Please note: this video contains NSFW language.
Kevin Smith doesn’t care what you think.
At the age of 45, the fan-favorite filmmaker behind films like Clerks, Mallrats, Chasing Amy, and Tusk is no longer making films for the audience. Introducing screening of his new film, Yoga Hosers, which premiered at the Sundance Film Festival, Smith told the packed crowd, “I used to want to make movies for audiences. But if you’ve seen Tusk, and after you’ve seen Yoga Hosers, you’ll see that I really don’t give a shit about the audience anymore.”
And having seen Yoga Hosers, I can confirm that sentiment is one hundred percent true. While I had mixed feelings about the film, I respect the conviction underlying that affirmation. Smith is going to make the movies he wants to make with whomever he wants to make them. Whether or not you like them is not his primary concern — although he’ll be the first to admit that he’d prefer if you did enjoy what he makes.
This wasn’t always the filmmaker’s thought process; when he first came to Sundance some 22 years ago, he was on his last legs. Clerks was all but dead in the water, but then it screened at Sundance, Harvey Weinstein bought the film, and the rest is history. Back then, Smith was hesitant to call himself a filmmaker or an artist; he bristled at the term, finding it pretentious and uncomfortable. Now, though, Smith is much more comfortable in his own skin — something that he realized after he heard Robert Redford deliver a powerful speech at the filmmaker’s brunch, an event Smith had been desperately trying to attend since he first came to Park City.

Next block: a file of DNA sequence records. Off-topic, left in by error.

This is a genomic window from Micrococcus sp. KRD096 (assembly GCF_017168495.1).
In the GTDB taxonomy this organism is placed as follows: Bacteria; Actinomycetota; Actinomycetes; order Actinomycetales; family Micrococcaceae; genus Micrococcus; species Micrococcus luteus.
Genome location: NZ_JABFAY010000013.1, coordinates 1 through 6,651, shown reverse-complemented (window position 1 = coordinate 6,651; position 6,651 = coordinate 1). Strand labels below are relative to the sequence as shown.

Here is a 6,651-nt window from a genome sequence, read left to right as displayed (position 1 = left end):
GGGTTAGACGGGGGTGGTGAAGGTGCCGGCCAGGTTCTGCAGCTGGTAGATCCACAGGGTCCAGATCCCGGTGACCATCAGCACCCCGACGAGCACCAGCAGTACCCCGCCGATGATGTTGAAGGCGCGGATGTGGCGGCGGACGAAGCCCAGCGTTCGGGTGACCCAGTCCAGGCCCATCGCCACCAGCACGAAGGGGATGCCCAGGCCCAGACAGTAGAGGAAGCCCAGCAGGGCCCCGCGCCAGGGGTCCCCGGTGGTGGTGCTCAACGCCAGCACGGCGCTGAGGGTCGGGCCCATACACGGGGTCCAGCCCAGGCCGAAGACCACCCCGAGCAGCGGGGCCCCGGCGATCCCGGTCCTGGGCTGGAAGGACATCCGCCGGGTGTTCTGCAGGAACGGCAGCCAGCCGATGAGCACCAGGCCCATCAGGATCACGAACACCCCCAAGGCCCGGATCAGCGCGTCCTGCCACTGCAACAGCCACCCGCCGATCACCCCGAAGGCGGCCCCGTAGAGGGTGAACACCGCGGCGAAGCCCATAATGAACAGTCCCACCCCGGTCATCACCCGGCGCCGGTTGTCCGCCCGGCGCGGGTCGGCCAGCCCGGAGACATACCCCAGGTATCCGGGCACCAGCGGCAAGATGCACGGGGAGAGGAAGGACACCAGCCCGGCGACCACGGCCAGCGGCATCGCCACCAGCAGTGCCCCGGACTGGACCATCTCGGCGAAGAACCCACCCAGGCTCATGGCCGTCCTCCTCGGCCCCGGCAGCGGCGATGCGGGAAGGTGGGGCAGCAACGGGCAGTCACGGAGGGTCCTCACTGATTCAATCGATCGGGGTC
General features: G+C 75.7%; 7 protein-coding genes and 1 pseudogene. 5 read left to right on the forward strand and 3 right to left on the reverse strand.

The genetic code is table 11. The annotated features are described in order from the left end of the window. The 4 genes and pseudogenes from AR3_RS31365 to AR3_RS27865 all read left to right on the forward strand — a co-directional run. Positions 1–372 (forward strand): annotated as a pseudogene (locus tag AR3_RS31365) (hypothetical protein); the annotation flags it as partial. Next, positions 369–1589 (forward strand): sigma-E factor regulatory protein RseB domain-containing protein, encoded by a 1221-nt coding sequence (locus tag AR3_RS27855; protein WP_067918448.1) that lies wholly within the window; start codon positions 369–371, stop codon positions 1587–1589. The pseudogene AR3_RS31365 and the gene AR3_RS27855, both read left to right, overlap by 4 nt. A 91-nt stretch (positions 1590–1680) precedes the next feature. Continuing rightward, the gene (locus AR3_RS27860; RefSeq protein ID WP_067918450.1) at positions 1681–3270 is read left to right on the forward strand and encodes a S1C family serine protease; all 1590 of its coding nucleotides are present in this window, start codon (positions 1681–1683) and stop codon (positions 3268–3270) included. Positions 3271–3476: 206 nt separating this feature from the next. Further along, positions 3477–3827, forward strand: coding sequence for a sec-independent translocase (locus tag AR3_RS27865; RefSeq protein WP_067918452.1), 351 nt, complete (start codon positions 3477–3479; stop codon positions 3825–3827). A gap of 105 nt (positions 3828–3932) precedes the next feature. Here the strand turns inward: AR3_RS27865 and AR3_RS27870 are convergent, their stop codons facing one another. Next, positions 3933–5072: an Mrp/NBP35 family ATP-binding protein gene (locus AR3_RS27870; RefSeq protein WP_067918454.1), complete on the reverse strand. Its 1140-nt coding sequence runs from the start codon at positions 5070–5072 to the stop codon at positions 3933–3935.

While in Park City for Sundance, I sat down with Smith to talk to the filmmaker about directing his daughter, the impact of Redford’s words on him (“his secret origin story” as he calls it), and his evolution as a filmmaker. It’s a long, wide-ranging chat, but it’s well worth your time. But, then again, Kevin Smith isn’t doing it for you, now is he?
For our complete Sundance coverage, click here.
Image: Victoria Will/Invision/AP